The fraught questions surrounding decentralisation are unlikely to go away. Information from international and other Australian experiences is increasingly available to us. Options such as the United States 'charter schools' and the United Kingdom's 'opting out' are extreme policy measures, as is a fully fledged voucher system, although each has their local boosters. The shape of devolution depends strongly on state government preparedness to take drastic action. This is not the history of our state where 'softer' approaches to policy are more usually the case. Whether decentralisation is technical, managerial, highly regulated and adds to inequity or whether it fosters local democratically decided educational reforms is the issue, and it is the issue regardless of whether the shift is dramatic or gradual.

In all OECD countries we see the continuation of the test - data - outcome - report card driven approach to education policy. While it may be extensively criticised, there is little sign of change. Data creates the rationale for government policy intervention and as long as the dominant view of economic recovery is dependent on a "floor" of training for the potential and actual labour force, then governments will want to retain tight policy control of schools and universities. Testing and data collection is in its infancy in Australia and we might reasonably expect to see decisions to intensify the practice. The issue may well be then how much energy we decide to expend on ensuring that the data is a realistic picture of what schools and students can do.

2. The pragmatic approach?
It is clear from the above that the current tensions around increases in managerial work, handling increased pressure from the community, increased public scrutiny, increased accountability, inadequate resources, and increasing contradictions between reform literature and government policy approaches, are unlikely to go away ( these issues are outlined in Section D). They may change shape if there is a change in government at state or federal level. There may be some loosening of regulation - for example or a decrease in petty rules and paperwork as the new technology platforms are integrated and improved. But in general, the Principals' job will continue to require long hours and large amounts of managerial tasks and responsibilities. This raises a major strategic question for Principals.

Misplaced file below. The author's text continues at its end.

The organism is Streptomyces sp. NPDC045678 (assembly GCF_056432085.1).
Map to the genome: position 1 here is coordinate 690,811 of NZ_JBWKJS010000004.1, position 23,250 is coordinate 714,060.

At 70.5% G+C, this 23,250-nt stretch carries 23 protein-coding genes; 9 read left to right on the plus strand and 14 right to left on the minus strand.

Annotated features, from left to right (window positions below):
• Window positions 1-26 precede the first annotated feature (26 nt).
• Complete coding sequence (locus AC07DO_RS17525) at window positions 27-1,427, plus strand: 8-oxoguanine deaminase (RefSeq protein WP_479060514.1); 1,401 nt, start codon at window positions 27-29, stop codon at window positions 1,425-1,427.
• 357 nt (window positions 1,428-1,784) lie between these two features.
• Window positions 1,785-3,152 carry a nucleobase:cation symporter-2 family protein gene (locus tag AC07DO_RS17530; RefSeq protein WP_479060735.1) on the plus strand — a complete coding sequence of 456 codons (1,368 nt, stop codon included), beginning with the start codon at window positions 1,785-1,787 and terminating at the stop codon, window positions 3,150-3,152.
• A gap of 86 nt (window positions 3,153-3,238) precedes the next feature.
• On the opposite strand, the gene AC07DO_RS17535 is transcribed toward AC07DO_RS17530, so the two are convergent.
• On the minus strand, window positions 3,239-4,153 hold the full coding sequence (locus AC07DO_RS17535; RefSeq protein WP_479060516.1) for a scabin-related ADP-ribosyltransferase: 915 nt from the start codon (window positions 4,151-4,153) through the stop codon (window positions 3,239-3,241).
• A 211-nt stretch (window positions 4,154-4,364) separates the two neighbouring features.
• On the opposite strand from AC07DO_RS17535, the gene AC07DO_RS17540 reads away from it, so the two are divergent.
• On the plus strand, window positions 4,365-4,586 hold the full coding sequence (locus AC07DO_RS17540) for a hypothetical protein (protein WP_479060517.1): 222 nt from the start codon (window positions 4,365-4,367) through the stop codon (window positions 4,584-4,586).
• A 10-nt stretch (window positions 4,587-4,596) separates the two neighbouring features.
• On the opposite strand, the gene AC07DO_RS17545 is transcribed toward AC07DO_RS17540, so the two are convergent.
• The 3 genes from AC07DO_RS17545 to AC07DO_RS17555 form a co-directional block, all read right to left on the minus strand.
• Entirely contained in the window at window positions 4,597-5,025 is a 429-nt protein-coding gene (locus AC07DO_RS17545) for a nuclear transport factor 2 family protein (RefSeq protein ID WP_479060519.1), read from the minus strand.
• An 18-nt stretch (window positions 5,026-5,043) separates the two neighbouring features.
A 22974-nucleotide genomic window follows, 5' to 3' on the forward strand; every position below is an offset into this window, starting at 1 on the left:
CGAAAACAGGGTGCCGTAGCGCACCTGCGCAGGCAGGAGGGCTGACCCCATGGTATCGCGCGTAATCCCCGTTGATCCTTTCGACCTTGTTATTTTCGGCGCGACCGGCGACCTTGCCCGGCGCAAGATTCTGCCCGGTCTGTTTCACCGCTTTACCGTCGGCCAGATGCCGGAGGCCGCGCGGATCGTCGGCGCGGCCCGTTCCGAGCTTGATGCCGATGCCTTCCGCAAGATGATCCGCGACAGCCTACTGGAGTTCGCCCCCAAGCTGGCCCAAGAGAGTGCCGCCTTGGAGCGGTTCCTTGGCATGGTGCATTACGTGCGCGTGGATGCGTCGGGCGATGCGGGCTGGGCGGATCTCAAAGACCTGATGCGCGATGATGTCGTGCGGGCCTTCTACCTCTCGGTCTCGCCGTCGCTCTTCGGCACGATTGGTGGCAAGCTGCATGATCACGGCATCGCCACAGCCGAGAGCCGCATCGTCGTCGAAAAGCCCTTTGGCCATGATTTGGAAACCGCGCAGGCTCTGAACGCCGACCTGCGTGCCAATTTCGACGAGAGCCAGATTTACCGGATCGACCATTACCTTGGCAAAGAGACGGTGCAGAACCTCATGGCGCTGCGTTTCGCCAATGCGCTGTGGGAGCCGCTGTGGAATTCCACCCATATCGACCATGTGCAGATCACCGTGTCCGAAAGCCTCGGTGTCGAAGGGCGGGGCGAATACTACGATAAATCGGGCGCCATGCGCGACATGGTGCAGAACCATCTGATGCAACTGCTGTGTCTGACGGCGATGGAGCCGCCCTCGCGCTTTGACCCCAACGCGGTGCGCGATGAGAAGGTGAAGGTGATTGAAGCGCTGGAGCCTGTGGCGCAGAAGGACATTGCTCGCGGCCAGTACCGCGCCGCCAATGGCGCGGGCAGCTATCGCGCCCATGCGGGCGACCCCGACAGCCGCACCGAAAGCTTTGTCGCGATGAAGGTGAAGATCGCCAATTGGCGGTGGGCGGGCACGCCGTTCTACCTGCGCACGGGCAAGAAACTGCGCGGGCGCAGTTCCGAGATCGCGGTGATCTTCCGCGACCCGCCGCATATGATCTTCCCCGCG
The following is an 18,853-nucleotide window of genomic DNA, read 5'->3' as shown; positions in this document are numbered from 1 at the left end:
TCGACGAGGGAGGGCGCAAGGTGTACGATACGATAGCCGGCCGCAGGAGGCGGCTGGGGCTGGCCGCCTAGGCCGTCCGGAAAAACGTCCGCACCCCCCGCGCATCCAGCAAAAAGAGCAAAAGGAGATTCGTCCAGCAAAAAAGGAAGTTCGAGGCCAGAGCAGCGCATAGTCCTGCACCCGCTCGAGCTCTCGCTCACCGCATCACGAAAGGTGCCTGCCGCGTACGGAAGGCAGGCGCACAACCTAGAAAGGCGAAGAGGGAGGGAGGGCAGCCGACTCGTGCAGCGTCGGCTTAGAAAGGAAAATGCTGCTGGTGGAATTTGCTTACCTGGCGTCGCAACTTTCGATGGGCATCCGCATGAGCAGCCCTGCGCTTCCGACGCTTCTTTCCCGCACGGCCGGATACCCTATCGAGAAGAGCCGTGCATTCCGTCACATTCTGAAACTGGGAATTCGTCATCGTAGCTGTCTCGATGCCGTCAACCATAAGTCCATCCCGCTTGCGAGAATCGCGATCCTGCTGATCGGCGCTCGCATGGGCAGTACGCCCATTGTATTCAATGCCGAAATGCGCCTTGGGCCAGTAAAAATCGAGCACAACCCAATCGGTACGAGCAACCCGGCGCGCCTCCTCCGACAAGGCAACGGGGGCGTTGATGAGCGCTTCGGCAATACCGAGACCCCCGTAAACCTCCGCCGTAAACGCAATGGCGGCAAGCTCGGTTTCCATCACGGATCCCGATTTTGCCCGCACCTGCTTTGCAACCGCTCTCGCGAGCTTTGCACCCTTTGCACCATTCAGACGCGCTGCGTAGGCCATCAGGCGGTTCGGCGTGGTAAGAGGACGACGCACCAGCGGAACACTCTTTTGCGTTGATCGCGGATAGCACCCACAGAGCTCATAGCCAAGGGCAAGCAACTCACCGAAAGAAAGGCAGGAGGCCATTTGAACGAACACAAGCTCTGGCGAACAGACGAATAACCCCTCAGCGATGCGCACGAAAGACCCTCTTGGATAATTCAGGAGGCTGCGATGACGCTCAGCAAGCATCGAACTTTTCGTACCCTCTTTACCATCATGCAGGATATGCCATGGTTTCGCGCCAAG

- If the educational reform efforts of Principals are not explicitly recognised and rewarded
- If the current policy is to reward managerial and technical tasks
- If some of those tasks might be better retained centrally or done by a specialised officer under the supervision of the Principal
- If the job and person description fails to recognise the diversity of demands that are required in different locations
- If current regulatory frameworks increase the work load and make the work of the school itself more difficult, then
Is a demand for remuneration for current unacceptable practices a tacit acceptance of the situation?
Is it possible to have a position of accepting money for things that you then intend to change - would this then mean accepting a pay decrease if they changed?
Is it sensible to refuse remuneration for tasks that must be and are done, even if they are not our preferred way of doing things?

Pragmatics dictate that refusing money for work that is actually done is foolish. However, what tends to be the result is that until there is a major shift in macro government policy, further incremental demands will build on the present agreements and arrangements. Principals therefore need to be clear about their bottom line - things that are absolutely unacceptable - and continue to present critique and alternative options, modifications and adaptations to policy prescriptions.

Commissioned Paper.
South Australian Secondary Principals Association.
March 1998.

[ About this paper ] [ Executive Summary ] [ The Role of the Principal ]
[ Changes in Society ] [ Changes in Australian Government Policies ]
[Implications for the Work of Principals ] [ The Paradox of Policy and Pay ]
[ Footnotes ]